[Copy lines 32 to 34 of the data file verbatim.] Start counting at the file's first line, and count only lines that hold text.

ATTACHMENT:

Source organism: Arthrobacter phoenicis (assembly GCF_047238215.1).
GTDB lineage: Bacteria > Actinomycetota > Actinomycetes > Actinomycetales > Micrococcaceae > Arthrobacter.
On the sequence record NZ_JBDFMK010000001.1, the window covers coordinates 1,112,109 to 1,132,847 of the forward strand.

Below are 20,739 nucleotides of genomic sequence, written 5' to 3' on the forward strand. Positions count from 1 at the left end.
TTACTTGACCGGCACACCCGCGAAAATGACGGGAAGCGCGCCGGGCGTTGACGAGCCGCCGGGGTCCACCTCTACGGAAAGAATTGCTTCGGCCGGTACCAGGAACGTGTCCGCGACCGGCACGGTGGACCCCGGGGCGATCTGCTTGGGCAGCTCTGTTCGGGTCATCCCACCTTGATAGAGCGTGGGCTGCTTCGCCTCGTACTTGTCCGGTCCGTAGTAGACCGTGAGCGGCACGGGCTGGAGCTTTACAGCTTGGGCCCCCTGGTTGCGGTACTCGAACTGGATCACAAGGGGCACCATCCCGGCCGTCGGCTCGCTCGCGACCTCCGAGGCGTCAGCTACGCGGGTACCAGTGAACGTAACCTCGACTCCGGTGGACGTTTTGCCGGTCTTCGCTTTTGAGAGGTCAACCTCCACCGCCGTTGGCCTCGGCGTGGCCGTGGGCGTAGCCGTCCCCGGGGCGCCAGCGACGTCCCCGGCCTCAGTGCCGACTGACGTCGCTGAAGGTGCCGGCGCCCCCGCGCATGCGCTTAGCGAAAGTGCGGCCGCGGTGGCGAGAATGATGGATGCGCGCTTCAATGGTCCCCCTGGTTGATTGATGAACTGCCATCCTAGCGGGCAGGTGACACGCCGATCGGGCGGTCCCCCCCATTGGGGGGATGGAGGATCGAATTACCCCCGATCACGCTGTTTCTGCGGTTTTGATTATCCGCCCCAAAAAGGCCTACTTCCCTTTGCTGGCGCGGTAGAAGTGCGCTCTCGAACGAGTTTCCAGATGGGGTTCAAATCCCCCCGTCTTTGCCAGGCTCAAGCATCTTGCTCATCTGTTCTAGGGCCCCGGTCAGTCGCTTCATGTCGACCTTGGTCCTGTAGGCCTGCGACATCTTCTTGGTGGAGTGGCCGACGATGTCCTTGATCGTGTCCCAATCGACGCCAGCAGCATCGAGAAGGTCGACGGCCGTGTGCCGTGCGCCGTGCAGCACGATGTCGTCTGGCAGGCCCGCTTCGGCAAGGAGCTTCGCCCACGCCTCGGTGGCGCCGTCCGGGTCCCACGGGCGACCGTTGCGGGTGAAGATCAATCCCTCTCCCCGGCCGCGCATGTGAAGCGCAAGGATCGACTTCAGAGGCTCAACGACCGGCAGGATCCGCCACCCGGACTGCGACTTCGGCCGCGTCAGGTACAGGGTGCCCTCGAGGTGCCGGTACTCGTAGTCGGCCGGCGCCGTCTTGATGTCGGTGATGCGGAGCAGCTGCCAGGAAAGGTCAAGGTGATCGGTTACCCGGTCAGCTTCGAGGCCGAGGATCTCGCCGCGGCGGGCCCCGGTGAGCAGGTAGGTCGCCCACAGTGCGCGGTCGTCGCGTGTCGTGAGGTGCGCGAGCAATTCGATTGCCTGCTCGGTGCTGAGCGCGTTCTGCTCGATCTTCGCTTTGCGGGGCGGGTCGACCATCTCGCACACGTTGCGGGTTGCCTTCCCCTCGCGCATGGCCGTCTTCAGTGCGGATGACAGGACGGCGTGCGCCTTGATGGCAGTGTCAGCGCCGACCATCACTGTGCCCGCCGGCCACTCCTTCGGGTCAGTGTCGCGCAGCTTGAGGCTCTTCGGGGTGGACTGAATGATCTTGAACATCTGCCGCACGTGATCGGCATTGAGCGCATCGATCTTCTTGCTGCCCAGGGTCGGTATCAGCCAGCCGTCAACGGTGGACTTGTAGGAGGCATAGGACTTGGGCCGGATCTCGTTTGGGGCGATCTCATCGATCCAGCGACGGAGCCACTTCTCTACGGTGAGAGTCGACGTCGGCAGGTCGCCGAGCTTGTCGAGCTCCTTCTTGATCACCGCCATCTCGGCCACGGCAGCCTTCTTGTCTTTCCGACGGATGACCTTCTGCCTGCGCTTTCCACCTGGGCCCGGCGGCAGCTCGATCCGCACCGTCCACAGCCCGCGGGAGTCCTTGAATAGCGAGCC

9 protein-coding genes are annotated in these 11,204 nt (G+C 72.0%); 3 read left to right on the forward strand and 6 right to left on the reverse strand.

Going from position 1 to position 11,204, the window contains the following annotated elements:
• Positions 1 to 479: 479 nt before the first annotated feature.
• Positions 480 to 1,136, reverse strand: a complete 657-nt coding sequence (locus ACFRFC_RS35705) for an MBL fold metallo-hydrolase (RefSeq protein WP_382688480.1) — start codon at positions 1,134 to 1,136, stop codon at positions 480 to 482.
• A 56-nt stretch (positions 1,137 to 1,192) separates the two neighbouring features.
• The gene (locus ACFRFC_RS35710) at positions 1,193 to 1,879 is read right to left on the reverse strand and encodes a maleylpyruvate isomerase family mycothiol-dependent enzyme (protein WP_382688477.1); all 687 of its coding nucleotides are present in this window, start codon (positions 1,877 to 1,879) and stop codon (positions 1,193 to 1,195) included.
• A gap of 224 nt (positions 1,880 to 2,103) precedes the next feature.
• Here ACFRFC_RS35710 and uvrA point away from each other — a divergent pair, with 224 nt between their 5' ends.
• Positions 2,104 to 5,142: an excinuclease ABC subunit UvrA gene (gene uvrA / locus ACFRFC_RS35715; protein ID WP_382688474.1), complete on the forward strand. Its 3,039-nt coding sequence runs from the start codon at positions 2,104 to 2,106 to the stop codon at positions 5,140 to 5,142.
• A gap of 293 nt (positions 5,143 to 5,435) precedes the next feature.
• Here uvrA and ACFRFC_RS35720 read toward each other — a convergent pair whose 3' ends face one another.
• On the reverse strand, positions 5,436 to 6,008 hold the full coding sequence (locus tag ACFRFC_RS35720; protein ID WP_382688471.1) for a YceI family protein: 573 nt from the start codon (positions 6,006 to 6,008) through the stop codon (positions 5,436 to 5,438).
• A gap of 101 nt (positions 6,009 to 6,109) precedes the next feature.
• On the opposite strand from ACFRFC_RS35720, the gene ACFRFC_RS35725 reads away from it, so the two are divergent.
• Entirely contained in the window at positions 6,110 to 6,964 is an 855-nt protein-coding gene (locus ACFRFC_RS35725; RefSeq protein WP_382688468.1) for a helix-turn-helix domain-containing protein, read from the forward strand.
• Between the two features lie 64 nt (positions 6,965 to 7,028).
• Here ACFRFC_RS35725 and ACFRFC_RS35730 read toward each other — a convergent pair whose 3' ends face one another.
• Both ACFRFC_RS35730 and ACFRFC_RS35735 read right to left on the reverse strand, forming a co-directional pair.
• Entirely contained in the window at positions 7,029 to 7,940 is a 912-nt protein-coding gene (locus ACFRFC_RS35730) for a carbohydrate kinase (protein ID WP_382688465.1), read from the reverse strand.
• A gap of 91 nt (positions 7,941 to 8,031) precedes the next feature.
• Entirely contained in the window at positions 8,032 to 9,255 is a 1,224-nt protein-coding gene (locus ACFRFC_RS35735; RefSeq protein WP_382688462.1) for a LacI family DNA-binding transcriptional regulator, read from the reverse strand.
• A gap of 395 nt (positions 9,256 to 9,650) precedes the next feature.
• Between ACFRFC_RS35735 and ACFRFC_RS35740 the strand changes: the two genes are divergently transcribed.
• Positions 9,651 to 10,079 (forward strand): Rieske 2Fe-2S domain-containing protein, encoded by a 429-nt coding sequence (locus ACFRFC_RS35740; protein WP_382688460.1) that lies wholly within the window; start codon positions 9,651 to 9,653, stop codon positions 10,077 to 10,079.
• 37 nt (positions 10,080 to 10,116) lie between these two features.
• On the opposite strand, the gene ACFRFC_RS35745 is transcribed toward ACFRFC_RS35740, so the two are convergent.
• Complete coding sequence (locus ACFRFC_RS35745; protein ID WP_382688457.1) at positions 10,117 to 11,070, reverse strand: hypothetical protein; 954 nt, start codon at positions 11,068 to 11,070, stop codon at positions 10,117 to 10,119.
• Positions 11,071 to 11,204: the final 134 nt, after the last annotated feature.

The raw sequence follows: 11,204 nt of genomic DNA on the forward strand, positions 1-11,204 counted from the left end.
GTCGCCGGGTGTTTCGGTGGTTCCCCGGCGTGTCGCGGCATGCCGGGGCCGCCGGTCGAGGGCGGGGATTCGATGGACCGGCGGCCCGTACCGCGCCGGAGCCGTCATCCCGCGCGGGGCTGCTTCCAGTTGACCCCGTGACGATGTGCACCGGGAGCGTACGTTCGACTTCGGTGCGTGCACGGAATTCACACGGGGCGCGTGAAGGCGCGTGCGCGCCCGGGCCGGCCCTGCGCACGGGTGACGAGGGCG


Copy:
• Complete coding sequence (locus ACFRFC_RS35745; protein ID WP_382688457.1) at positions 10,117 to 11,070, reverse strand: hypothetical protein; 954 nt, start codon at positions 11,068 to 11,070, stop codon at positions 10,117 to 10,119.
• Positions 11,071 to 11,204: the final 134 nt, after the last annotated feature.

The raw sequence follows: 11,204 nt of genomic DNA on the forward strand, positions 1-11,204 counted from the left end.